Billions of euros earmarked for a green transformation and renewables may instead finance fossil gas and waste incineration. Fears are coming true that without transparent public oversight, the Modernisation Fund would become a pipeline for projects harmful to the climate and environment. The Polish example shows that investments banned from the Cohesion and recovery funds are moved to the Modernisation Fund.
Krzysztof Mrozek, National Campaigner in Poland | 21 January 2022
The Modernisation Fund is financed from EU Emissions Trading System (ETS) revenues and its goal is to support a green transformation in the ten poorest EU Member States, mostly in central and eastern Europe. It should finance investments in renewables, energy efficiency, energy storage, energy networks and just transition.
For the years 2021-2030, its budget is estimated at some EUR 14 billion but is likely to be considerably higher given rising ETS prices and the ETS reform announced in Fit for 55 legislative package. More than 43 per cent of the funds (roughly EUR 6 billion) is earmarked for Poland, more than the EUR 4.4 billion in the Just Transition Fund.
Far from modernisation
In its first year of operation, the Modernisation Fund invested in nine programmes totalling EUR 2.27 billion that Poland proposed to the European Investment Bank (EIB), the Fund’s operator. Nearly EUR 350 million or 15 per cent of this sum was approved for disbursement in 2021 and can be already spent. While some programmes should be applauded, like support for heat pump installation or building renovation, a disproportionally large sum went to mostly state-owned energy companies instead of municipalities, SMEs or individuals.
But the most worrisome are investments schemes earmarking millions of euro for highly efficient co-generation (CHP) with the possible use of fossil gas (two programmes to be worth EUR 667 million and EUR 444 million in total, of which EUR 44 million and EUR 66 million respectively has been disbursed) and for waste incineration (EUR 222 million, with EUR 44 million disbursed).
Poland plans to launch two programmes for CHP within the Modernisation Fund, one for district heating and one for energy and industry. The first allows for so-called low-emission gases, a mixtures of gases, synthetic gas and hydrogen, which can include fossil gas and hydrogen made using gas. The second is open to any “gas fuel” (along with renewable energy sources and waste heat) in newly built or renovated CHP installations larger than 10 megawatts.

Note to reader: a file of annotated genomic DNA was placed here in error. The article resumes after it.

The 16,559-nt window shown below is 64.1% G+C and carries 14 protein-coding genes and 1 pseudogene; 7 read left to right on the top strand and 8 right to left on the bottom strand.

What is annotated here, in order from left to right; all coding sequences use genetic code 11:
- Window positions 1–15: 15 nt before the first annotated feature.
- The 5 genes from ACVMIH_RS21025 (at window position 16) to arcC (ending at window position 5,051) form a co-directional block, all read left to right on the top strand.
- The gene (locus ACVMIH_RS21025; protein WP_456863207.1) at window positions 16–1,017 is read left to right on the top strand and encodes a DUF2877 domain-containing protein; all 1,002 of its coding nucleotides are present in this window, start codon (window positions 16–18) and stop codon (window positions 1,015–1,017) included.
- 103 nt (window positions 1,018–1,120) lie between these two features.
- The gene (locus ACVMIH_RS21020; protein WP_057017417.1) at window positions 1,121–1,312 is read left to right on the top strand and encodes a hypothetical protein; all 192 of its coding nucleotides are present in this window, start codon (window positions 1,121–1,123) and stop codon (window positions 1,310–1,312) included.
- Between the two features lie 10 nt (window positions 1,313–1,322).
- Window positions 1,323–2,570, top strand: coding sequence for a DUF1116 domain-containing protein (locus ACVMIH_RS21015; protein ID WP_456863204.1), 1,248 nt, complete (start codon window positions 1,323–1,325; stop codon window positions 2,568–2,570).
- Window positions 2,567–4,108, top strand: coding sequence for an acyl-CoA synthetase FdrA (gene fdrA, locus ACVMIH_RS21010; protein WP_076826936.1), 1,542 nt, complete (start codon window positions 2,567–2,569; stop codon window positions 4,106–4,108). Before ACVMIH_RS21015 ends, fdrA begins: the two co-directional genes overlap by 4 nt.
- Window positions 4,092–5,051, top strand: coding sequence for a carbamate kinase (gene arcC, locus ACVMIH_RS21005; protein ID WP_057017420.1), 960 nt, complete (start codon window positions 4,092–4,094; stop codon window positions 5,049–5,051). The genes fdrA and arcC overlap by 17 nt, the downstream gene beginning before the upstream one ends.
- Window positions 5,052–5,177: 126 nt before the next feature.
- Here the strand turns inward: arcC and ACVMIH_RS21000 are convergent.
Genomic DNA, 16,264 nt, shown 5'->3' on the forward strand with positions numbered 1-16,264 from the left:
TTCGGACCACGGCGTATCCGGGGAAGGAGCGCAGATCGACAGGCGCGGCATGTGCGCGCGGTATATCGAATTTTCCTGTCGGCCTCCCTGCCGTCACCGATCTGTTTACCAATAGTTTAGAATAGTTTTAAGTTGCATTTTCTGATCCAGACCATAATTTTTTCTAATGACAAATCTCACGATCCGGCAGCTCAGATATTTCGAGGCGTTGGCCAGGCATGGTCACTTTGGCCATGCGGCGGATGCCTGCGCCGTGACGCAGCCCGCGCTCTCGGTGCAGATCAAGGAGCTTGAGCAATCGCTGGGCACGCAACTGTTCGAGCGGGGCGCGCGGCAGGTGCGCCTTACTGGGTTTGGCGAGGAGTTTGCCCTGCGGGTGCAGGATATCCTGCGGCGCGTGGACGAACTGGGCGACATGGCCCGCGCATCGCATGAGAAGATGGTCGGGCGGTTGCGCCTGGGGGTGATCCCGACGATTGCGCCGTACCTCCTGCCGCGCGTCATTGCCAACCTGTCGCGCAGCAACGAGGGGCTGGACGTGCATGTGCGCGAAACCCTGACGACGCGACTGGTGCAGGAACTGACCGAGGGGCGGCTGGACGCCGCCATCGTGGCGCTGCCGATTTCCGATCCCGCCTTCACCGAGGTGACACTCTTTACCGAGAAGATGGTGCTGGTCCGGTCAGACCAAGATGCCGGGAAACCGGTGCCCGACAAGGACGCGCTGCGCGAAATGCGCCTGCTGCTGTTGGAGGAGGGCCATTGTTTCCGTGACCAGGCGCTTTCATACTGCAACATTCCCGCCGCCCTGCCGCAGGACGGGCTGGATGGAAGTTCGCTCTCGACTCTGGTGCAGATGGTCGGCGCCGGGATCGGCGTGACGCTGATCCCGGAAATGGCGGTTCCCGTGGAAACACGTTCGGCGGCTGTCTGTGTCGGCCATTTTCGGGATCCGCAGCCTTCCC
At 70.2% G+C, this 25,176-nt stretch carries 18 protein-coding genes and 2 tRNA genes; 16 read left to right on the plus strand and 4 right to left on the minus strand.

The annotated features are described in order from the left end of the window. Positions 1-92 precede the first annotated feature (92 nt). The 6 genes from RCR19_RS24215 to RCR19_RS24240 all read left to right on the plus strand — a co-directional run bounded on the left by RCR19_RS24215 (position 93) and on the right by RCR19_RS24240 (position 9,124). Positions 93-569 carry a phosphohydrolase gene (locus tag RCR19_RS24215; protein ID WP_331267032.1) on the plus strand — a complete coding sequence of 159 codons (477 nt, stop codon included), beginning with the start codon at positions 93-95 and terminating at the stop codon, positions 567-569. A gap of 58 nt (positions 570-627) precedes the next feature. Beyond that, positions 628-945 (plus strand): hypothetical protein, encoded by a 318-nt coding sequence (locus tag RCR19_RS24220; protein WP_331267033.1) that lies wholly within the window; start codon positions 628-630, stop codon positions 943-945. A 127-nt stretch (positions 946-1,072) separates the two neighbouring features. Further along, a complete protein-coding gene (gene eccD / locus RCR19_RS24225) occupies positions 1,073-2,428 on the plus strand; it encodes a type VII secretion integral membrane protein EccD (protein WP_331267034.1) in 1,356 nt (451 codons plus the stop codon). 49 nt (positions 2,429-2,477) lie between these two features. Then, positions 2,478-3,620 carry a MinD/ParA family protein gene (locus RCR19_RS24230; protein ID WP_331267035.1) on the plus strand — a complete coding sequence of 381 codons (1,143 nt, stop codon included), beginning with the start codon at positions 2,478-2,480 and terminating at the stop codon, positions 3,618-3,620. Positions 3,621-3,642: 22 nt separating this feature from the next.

This will most probably result in fossil gas projects, benefiting enterprises in the energy sector (of no less than 50 MW installed power). Energy storage projects connected to these CHP units are also eligible for funding.
Another programme, “The use of alternative fuels for energy purposes” is again targeted at enterprises and supports the construction, expansion or modernisation of incinerators using CHP technology and waste or other alternative fuels produced from residual waste. Waste incineration is not eligible for EU funding under the cohesion or recovery funds and such investments were removed from the Polish National Recovery and Resilience Plan during public consultation.
Civil society had no chance to comment or oppose those harmful programmes before they were sent for assessment to the EIB. The lack of transparency at the Modernisation Fund, both on the national level and at the EIB, is problematic. In Poland, the National Fund for Environmental Protection and Water Management (NFOŚ) is responsible for the fund. By law, NFOŚ is responsible for ensuring transparency, yet no monitoring committee of any kind was created in Poland (like the stakeholders’ platform functioning in Czechia.) Public consultations were held weeks after the EIB approved the programmes, with no chance of significant change to the investment schemes. The EIB’s Investment Committee also published documents with a delay and incomplete.
At least EUR 1.3 billion, or nearly 60 per cent of all funds in currently approved programmes under the Modernisation fund can now be spent on investments not in line with the European Green Deal (do no significant harm principle, circular economy and waste management objectives) and that will push Poland towards fossil gas lock-in.
The lack of transparency, together with the tendency for investments to be reallocated from recovery and cohesion funds to the Modernisation Fund, risks the green transformation in Poland and the region.
The upcoming revision of the ETS Directive is an opportunity to eliminate shortcomings of the Modernisation Fund by banning fossil fuels from the fund (although the Commission proposes currently to do this partially).
Changes are needed both to legislation and implementation. The Commission must demand increased transparency from the Modernisation Fund’s management at both the EIB and Member States. The partnership principle must be extended to the Modernisation Fund, and standards for public consultation laid down in the European Code of Conduct on Partnership must apply.
The Modernisation Fund is an important tool to implement the European Green Deal and support the shift from coal to renewables, compliance with the decarbonisation and climate objectives, and at the very least the ‘do no significant harm’ principle should be applied to all investments supported by this instrument.
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